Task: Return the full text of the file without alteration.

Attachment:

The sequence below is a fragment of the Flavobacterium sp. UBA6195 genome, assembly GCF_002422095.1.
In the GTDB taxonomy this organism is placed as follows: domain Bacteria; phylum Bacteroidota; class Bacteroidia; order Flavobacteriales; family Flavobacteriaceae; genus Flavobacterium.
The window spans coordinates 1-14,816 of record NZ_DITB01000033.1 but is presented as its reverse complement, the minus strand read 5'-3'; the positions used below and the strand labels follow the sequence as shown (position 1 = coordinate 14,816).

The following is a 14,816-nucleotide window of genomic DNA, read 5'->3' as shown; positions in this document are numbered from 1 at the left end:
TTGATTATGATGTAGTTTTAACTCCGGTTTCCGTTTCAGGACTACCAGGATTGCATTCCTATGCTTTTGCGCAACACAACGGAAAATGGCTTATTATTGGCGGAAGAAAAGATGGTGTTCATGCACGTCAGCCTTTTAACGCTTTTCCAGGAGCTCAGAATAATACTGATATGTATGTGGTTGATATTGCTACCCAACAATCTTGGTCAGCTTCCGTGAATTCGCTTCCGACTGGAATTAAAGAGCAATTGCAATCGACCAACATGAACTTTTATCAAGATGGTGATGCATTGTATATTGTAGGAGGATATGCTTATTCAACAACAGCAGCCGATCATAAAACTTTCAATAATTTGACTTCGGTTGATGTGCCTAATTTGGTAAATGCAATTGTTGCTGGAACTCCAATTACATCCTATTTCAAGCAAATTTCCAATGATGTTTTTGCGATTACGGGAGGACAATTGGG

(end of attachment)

The sequence below is a fragment of the Flavobacterium sp. UBA6195 genome, assembly GCF_002422095.1.
In the GTDB taxonomy this organism is placed as follows: domain Bacteria; phylum Bacteroidota; class Bacteroidia; order Flavobacteriales; family Flavobacteriaceae; genus Flavobacterium.
The window spans coordinates 1-14,816 of record NZ_DITB01000033.1 but is presented as its reverse complement, the minus strand read 5'-3'; the positions used below and the strand labels follow the sequence as shown (position 1 = coordinate 14,816).

The following is a 14,816-nucleotide window of genomic DNA, read 5'->3' as shown; positions in this document are numbered from 1 at the left end:
TTGATTATGATGTAGTTTTAACTCCGGTTTCCGTTTCAGGACTACCAGGATTGCATTCCTATGCTTTTGCGCAACACAACGGAAAATGGCTTATTATTGGCGGAAGAAAAGATGGTGTTCATGCACGTCAGCCTTTTAACGCTTTTCCAGGAGCTCAGAATAATACTGATATGTATGTGGTTGATATTGCTACCCAACAATCTTGGTCAGCTTCCGTGAATTCGCTTCCGACTGGAATTAAAGAGCAATTGCAATCGACCAACATGAACTTTTATCAAGATGGTGATGCATTGTATATTGTAGGAGGATATGCTTATTCAACAACAGCAGCCGATCATAAAACTTTCAATAATTTGACTTCGGTTGATGTGCCTAATTTGGTAAATGCAATTGTTGCTGGAACTCCAATTACATCCTATTTCAAGCAAATTTCCAATGATGTTTTTGCGATTACGGGAGGACAATTGGG